Expansion cards also referred to as the daughter cards, are the mini circuitry cards fitted into the expansion bus slots on the motherboard. Other forms are the slots that hold and accommodate computer memory.


Various connectors found on the motherboard give access to the data bus for peripheral devices, e.g., printers, scanners, modem e.t.c, and some external devices like keyboards, mice.


Data-BusImage 2: Data Bus Device


To fully comprehend how a computer transmits data between its components, picture each device on the data bus connected to the bus as a collection of on/off switches. By looking at which of the conductors have power and the ones that do not, the device can read the data as it receives the data sent by another device. The on-off mode of a line is represented by the value 0, which is "on" and one which is "off." The wires simplify a code of binary numbers that the computer interprets and then send it to another system component or the user through an output device, e.g., monitor, printer, speaker, fax machine e.t.c. Communication occurs when the voltage is sufficiently applied to, or read from, any of the conductors by the system.

Encrypted messages can be transmitted to or out of any connected devices attached to the external data bus. Think of the data bus as a giant highway with parallel lanes. On that analogy, bits are the cars traveling side-each other carrying part of a coded message. Microprocessors compiled the coded messages into data that perform tasks that are meaningful to the computer's user.


Computer BusesImage 3: Computer Buses


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3、Address Bus



The data, as defined earlier, carries data within the computer system, while the address bus determines where the data should be transmitted to. So, in this, we light I define address bus as a computer bus structure used to transfer data between devices that are described by the hardware address of the physical memory, which is put in the form of binary numbers (i.e., 0's and 1's) to enable the data bus to access memory storage.

The central processing unit utilizes the address bus, or another type of memory access referred to as the direct memory access, which enables some devices to locate the address to relay the read/write commands. The central processing unit does the writing and the reading of all the address busses in the form of bits.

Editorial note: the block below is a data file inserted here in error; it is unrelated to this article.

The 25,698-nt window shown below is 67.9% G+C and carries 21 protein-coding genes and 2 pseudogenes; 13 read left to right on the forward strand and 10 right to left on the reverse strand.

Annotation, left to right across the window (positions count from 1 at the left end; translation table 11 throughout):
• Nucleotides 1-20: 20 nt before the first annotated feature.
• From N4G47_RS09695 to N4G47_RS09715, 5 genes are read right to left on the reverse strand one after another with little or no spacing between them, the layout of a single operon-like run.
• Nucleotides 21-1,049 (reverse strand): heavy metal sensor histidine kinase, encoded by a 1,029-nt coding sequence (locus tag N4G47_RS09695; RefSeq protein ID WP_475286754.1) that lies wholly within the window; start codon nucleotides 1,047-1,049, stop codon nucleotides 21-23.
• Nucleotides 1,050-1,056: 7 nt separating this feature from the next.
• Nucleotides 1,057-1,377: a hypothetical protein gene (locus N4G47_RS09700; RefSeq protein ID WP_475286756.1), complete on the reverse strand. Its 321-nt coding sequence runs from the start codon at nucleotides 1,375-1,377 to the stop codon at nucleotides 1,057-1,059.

The address bus was built into the computer motherboard to make the computer compatible, less costly and to allow many more devices to connect to the computer.


ISA BusImage 4: ISA Bus


The address bus is assessed by the quantity of memory a system is capable of regaining. A system with a 32-bit address bus can address 4096 mebibytes (equivalent to 4 gibibytes) of memory space. Computers with a 64-bit address bus with a condition of having an operating system that can support the address bus will address 16,384 pebibytes (the equivalent of 16 exbibytes) of memory locations is considered extremely large.

According to another release, the address Bus is considered a collection of lines or wires used to transmit the addresses of memory or on and off (I//O) devices. It is the primary characteristic of a nondirectional attribute. An example of this includes Intel 88085 microprocessor, which has 16 bits Address bus.

The implication of this is that this microprocessor (Intel 88085) can transmit up to 16 bits of address (i.e., it can address 665,5536 different memory locations). This bus combines several signals into a single sign of 8 bits data bus. Therefore, the most significant bits of address pass through an Address bus ((A7-A0). Moreover, LSB goes through the multiplexed data bus (AD0-AD7)).


4、Control Bus


data bus


Remember, we talked about three main types of computer buses: data bus, address bus, and now a control bus. After the data bus and the location sends, the data is known by the address bus; then, a control bus is needed to execute the data properly.

The control bus is then a particular kind of computer bus that the central processor uses to communicate other components and devices connected to the computer system. This kind of communication is made possible through cable connections and circuitry/printed boards.

The control bus is most important in the sense that the control of all connected devices. And also, computer system components, with the help of varieties of a control signal transmitted by the central processing unit, are made possible by this control bus. Not forgetting, one of the primary objectives of a bus is to minimize the lines that are needed for communication in a computer system.

On the contrary to an individual bus that allows the communication between devices using one data line (i.e., unidirectional), the control bus is very much bidirectional because it permits two-way data bus communication between computer components. And its devices and also helps the central processing unit coordinate and unify the control signals in internal tools and external features. The control bus is made up of interrupt lines, byte enables lines, read/write signals, and status lines.